Address : string;

    Salary : currency;

Age is a byte variable, its value can be 0 to 255. Address is a string variable. And Salary is a currency variable.

Go to Previous Tutorial or Next Tutorial

Friday, 9 April 2010

Delphi Tutorial # 3

Using Edit Box

In this tutorial, we’re going to learn using Edit component. Edit component or Edit box is in Standard page of component palette. An Edit box has some properties (such as Enabled, Name, Text, MaxLength, PasswordChar, ReadOnly, Visible etc.) and events (such as OnChange, OnEnter, OnExit, OnKeyPress, OnKeyUp etc.). Below is a table of some frequently used properties :

Using Edit Boxes for counting a rectangle area

For practicing using edit box, you need to create a form with some component like picture shown below :

First, change the form’s properties like table below :

PropertyValue
CaptionCounting Rectangle Area
NameFormRectangleArea
PositionpoDesktopCenter

Add three labels into the form. And each label has properties like table below :

LabelPropertyValue
Label1CaptionWidth
Label2CaptionLength
Label3CaptionArea

Then add three edit boxes into the form. Set the properties like table below :

LabelPropertyValue
Label1CaptionWidth
Label2CaptionLength
Label3CaptionArea

The last component you need is a button, which has properties like table below :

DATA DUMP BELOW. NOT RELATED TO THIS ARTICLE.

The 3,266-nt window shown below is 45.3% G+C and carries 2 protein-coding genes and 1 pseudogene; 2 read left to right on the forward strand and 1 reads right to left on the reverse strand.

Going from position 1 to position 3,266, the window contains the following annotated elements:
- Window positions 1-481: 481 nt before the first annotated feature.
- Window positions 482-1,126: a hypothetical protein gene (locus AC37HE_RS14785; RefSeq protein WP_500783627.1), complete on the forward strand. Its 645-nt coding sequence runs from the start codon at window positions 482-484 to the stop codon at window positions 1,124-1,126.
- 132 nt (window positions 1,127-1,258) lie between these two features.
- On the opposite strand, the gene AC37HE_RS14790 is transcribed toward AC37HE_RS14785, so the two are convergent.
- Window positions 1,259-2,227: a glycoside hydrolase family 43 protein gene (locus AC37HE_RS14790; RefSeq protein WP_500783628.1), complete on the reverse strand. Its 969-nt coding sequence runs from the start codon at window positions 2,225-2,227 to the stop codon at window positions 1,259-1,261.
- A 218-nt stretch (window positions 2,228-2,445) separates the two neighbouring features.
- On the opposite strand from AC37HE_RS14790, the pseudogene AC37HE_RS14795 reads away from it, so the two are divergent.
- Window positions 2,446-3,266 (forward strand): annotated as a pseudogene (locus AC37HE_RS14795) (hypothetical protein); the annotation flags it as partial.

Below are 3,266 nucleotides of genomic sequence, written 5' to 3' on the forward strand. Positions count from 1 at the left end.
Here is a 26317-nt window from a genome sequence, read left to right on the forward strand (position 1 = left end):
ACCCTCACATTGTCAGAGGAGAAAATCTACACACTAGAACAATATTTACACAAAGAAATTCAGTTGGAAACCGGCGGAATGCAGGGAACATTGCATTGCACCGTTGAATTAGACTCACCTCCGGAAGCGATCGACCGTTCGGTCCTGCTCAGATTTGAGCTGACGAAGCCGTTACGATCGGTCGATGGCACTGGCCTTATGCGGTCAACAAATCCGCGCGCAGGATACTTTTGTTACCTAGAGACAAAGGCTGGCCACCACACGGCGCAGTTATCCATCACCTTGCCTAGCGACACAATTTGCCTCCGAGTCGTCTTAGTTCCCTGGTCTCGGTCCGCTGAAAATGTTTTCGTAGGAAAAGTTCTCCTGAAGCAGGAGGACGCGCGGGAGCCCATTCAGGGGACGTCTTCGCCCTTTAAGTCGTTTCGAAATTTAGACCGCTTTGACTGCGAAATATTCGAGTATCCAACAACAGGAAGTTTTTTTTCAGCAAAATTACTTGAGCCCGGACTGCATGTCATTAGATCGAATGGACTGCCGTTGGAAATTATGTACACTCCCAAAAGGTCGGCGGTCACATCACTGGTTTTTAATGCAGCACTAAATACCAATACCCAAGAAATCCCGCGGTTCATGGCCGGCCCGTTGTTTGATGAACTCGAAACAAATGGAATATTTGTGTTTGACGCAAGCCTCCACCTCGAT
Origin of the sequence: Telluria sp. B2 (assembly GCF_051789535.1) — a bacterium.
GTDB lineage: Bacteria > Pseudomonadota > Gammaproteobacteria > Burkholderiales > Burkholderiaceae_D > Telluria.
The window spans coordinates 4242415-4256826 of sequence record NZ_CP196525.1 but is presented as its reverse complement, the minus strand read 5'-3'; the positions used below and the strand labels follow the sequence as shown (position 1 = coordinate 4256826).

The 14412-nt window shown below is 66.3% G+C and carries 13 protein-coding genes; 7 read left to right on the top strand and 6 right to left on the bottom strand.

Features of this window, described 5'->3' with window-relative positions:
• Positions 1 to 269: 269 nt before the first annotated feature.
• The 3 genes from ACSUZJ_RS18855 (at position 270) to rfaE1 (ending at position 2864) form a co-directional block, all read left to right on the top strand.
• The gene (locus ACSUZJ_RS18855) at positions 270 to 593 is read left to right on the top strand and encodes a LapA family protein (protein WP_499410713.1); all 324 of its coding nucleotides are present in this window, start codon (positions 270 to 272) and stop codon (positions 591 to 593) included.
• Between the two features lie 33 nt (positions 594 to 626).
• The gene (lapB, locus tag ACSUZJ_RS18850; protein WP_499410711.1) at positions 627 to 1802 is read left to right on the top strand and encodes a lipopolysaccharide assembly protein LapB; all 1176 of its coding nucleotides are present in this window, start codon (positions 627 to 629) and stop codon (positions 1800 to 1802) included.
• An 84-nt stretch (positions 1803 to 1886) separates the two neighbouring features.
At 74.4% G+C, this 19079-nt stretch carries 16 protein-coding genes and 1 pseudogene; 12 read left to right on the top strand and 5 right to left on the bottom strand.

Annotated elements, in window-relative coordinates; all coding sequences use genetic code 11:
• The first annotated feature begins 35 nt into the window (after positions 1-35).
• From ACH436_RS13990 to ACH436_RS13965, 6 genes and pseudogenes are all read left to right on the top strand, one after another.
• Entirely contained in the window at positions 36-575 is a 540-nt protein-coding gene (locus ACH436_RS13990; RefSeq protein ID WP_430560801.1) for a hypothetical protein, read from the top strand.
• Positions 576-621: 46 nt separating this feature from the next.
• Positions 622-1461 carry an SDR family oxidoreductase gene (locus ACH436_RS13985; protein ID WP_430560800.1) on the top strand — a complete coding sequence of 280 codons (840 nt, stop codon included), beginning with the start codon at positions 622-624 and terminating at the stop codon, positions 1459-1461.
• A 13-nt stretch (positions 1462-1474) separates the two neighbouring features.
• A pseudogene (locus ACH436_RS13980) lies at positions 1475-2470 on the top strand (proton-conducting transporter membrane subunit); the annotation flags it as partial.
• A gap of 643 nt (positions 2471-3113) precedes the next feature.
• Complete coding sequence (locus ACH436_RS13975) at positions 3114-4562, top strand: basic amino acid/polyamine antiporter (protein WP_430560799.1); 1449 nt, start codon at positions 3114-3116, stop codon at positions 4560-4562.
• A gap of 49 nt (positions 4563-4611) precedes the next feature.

PropertyValue
Caption&Count
NameCountButton

Now, save the project into a folder with any name. Remember, that you have to save the project into a folder, because a Delphi project contains some files. Give meaningful names for the unit and the project you created, such as UnitRectangle and ProjectRectangle. Run the program by pressing F9. If you press the button, nothing happen because we haven’t written some codes yet.

Adding the codes

Countbutton is meant to count rectangle area by multiplying the value of width and length. To add codes, first click Countbutton. Activate the object inspector, click event tab, then double click the OnClick event. Type these codes :

procedure TFormRectangleArea.CountButtonClick(Sender: TObject);

var

 W, L, A : integer;

begin

 W := StrToInt(Width.Text);

 L := StrToInt(Length.Text);

 A := W * L;

 Area.Text := IntToStr(A);

end;

Function StrToInt() is for converting a string value to integer, and function IntToStr() is for converting an integer value to string. An error will occur when you input a wrong width or length value. Ie : if you input 1A into width or length value, an error message will appear because 1A can not be converted into an integer value. To avoid this error, type these codes for OnKeyPress event of Width edit box and Length edit box :

procedure TFormRectangleArea.WidthKeyPress(Sender: TObject; var Key: Char);

begin

 if not (key in ['0'..'9', #8]) then key := #0;

end;

procedure TFormRectangleArea.LengthKeyPress(Sender: TObject;

  var Key: Char);

begin

 if not (key in ['0'..'9', #8]) then key := #0;

end;

The code if not (key in ['0'..'9', #8] then key := #0 will set key value to #0 (null) if the value is not in 0, 1, 2, 3, 4, 5, 6, 7, 8, 9 or #8. #8 is Backspace.

Go to Previous Tutorial or Next Tutorial

Delphi Tutorial # 2

Visual Programming Concept

In this tutorial, we’re going to learn about basic visual programming concept. We’re going to learn how to create a form including several components.